About that last commented line, that calls the SaveCompleted function. From the docs, it sounds like that is necessary, but I’ve never found a situation where it made a difference calling it or not.

Maybe someone can illuminate that aspect of the interface better than me?

But at any rate, the IPersistFile method is likely to be many times faster than the Compare method, especially for large files or files that the user has made many changes to without saving. Still, I thought the Compare method was interesting enough to warrant a mention.

So there you have it. SaveCopyAs for Word, implemented as an extension method that directly extends the Word Document object.

Yet more VB.net sweetness!

VB.net Instance Variable Initializers vs the Constructor

0
Filed under VB Feng Shui

I ran into a very peculiar problem several days ago. Essentially, I had a class, with a few properties. One of those properties had some initialization code for a backing variable, like so:

   Public Property Count() As Integer
      Get
         Return _count
      End Get
      Set(ByVal Value As Integer)
         _count = Value
      End Set
   End Property
   Private _count As Integer = _collection.Count

Now, granted, this is a little contrived. But the idea is that this particular property is initialized with a value from a private object (the _collection variable), that is set up during the constructor.

The problem was that the app was throwing an object not initialized when try to initially set the _count variable’s value.

This completely threw me. How on earth was my constructor not being called? After some debugging, I quickly discovered that the constructor is called after all these private variable initialization lines are executed! Now, that doesn’t really make a whole lot of sense, but, it’s what’s happening.

Only later did I come across this post by Patrick Steele. He’s got a great explanation and description of what’s happening there, so I won’t repeat that.

But the key to the whole issue is a quote by him from the Visual Basic Language Specification:

When a constructor’s first statement is of the form MyBase.New(…), the constructor implicitly performs the initializations specified by the variable initializers of the instance variables declared in the type. This corresponds to a sequence of assignments that are executed immediately after invoking the direct base type constructor. Such ordering ensures that all base instance variables are initialized by their variable initializers before any statements that have access to the instance are executed.

(The emphasis is Patrick’s)

He goes on to quote the relevant part of the C# spec, which explicitly states exactly the opposite behavior for it’s initializers and constructors!

I haven’t been able to find any quote as to why there’s a difference in behavior, or more specifically, why on earth VB’s behavior in this case seems so wrong.

If anyone knows, please comment!

When is the VB.Net Replace function not Replace?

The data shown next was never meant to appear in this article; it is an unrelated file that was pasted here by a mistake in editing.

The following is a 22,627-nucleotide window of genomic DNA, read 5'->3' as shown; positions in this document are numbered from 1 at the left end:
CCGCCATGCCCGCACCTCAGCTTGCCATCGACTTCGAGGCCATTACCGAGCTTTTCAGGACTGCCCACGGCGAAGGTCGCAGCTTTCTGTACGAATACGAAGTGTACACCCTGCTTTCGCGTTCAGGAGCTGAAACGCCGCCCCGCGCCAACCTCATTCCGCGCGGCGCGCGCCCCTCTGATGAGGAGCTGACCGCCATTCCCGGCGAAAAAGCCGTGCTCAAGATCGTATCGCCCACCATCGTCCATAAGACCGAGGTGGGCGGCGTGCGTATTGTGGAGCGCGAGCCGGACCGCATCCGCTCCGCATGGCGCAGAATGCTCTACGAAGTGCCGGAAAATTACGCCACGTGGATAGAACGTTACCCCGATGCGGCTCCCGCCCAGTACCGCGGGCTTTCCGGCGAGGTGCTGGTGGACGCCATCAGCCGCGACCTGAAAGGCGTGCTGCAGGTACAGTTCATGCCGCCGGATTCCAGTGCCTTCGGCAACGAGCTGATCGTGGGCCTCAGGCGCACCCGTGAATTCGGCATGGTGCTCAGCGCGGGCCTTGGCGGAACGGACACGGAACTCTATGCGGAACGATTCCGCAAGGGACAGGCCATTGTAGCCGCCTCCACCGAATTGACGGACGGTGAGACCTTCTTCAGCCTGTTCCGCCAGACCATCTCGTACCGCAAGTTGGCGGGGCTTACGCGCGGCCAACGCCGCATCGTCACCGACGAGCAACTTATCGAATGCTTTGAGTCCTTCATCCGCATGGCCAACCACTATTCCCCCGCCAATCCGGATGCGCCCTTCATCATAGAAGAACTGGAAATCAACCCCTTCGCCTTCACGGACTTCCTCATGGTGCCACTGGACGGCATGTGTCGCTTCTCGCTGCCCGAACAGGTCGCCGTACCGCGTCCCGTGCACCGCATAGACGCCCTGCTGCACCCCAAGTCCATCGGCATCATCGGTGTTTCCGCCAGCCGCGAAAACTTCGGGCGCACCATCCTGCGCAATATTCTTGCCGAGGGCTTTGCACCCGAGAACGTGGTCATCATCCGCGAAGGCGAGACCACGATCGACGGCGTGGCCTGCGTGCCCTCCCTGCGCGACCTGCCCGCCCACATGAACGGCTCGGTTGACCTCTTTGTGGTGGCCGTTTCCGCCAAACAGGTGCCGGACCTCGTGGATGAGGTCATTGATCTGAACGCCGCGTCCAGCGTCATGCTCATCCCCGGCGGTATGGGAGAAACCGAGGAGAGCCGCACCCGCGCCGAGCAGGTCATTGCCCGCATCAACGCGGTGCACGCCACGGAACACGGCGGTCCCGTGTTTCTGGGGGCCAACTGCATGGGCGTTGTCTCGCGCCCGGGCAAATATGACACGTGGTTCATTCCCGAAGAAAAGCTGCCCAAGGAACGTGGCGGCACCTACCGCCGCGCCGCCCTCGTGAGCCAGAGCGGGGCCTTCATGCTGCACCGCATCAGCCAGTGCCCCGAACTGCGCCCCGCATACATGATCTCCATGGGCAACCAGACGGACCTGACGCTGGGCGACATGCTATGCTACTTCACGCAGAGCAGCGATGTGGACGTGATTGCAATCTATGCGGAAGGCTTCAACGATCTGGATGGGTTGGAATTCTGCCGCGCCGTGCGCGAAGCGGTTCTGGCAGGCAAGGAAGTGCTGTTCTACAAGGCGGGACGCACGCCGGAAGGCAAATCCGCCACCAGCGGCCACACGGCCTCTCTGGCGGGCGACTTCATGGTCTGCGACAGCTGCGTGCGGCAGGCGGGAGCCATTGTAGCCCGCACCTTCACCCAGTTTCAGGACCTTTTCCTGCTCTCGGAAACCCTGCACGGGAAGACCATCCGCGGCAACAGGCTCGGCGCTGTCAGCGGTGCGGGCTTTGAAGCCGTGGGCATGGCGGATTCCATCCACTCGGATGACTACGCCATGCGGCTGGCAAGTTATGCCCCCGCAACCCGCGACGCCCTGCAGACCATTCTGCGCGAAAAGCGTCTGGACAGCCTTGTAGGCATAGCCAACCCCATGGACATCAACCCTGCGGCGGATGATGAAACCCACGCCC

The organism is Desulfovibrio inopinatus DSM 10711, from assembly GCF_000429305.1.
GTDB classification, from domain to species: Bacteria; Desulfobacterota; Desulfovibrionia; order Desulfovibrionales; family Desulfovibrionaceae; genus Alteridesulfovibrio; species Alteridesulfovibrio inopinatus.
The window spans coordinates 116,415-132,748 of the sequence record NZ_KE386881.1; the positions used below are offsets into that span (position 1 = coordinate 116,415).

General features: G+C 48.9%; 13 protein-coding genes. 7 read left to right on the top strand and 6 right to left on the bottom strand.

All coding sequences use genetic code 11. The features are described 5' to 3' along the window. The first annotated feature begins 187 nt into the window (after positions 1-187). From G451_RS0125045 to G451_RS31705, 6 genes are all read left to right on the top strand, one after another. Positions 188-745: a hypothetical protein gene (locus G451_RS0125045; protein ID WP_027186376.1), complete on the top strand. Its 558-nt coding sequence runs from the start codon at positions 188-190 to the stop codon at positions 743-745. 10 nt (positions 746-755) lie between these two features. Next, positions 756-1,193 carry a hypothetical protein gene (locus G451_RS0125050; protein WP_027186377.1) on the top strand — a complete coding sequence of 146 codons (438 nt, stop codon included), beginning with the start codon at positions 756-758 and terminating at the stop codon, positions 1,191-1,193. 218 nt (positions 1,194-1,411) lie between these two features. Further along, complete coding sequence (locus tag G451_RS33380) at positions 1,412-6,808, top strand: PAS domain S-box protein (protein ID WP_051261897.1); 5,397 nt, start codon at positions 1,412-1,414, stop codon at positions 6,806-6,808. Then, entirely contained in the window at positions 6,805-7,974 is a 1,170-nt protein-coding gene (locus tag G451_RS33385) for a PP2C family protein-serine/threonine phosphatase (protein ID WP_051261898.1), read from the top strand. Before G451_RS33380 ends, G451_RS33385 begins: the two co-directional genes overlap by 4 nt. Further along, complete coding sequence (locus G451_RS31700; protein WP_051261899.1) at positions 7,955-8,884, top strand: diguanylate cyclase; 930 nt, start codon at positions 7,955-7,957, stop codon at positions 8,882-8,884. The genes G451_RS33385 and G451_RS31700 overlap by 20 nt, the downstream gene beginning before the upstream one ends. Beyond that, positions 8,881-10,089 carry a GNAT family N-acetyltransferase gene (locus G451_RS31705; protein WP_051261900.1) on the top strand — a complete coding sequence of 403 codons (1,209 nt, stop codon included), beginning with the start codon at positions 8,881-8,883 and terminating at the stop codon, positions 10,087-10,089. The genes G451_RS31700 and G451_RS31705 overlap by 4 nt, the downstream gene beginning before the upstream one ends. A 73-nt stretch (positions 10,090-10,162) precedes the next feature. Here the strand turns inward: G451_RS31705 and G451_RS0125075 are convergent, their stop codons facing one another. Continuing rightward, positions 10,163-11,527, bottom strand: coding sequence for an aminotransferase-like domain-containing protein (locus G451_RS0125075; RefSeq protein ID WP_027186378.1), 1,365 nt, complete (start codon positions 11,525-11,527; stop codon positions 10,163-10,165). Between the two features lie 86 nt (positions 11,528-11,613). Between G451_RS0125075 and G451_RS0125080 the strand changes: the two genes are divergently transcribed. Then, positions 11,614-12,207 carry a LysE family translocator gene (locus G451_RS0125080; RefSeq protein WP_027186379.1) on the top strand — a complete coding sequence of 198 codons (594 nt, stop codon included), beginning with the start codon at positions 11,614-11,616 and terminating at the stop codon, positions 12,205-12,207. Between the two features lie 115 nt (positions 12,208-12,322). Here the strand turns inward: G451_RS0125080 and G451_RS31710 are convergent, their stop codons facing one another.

0
Filed under VB Feng Shui

I ran into a little surprise a few days ago. With something as innocuous as the “Replace” function, of all things!

Now, Replace has been around since, well, forever. The basic function has always looked like this:

X = Replace(StringToSearch, StringToSearchFor, StringToReplaceWith)

No big deal. Used it for years.

So imagine my surprise when I got an “Object not set” error on a string variable that I’d just used Replace on! How could that be?

So I checked the variable value. It was, in fact, “Nothing”.

Ok, So I rerun the code, stepping through. The variable starts out as a string containing some data, then gets trimmed, and the resulting string in empty (still a string, just containing no characters).

Then I perform a replace on it, and suddenly, the string is Nothing?!

So, I coded up the following little test snippet.


    Private Sub Test()

        Dim x = "Test A B C"
        Debug.Print(Replace(x, "A", "Z"))
        'Results in "Test Z B C"

        Debug.Print(x.Replace("A", "Z"))
        'also results in "Test Z B C"

        x = ""
        x = x.Replace("A", "Z")
        Debug.Print(x Is Nothing)
        'result is false, (x stays "")

        x = ""
        x = Microsoft.VisualBasic.Replace(x, "A", "Z")
        Debug.Print(x Is Nothing)
        'result is true!?!

        x = ""
        x = Replace(x, "A", "Z")
        Debug.Print(x Is Nothing)
        'Result is true!?!

    End Sub

The first two results are exactly as expected. The search string is replaced with the replace string.

The next result, ALSO, is as expected. x starts out as an empty string. I perform a replace on it, and the result is, duh! an empty string! Now, for as long as I’ve known the Replace function, this has not been how it works.

But the next two results both result in FALSE, meaning the result of the String.Replace function and of the Microsoft.VisualBasic.Replace function is Nothing, and not an empty string!

Google It!

So I started googling. I turned up this bug report from .net 1.1.

The response from Microsoft is:

Posted by Microsoft on 5/18/2006 at 3:02 PM
Hi,
Thank you very much for reporting this issue. Unfortunately, VB had this behavior in previous version too and we can’t change it due to backward compatibility problem.
Thanks,
VB Development Team.

“Can’t be!” I yelled. Well, ok, I didn’t yell, but I exclaimed heartily <g>.

So I fired up VB6 and wrote up another test program, then ran it.

You can see the VB supplied variable inspector tooltip as I hovered over the value of X after I’d just run the normal REPLACE function on it in the EXACT SAME WAY as I’m doing in VB.net.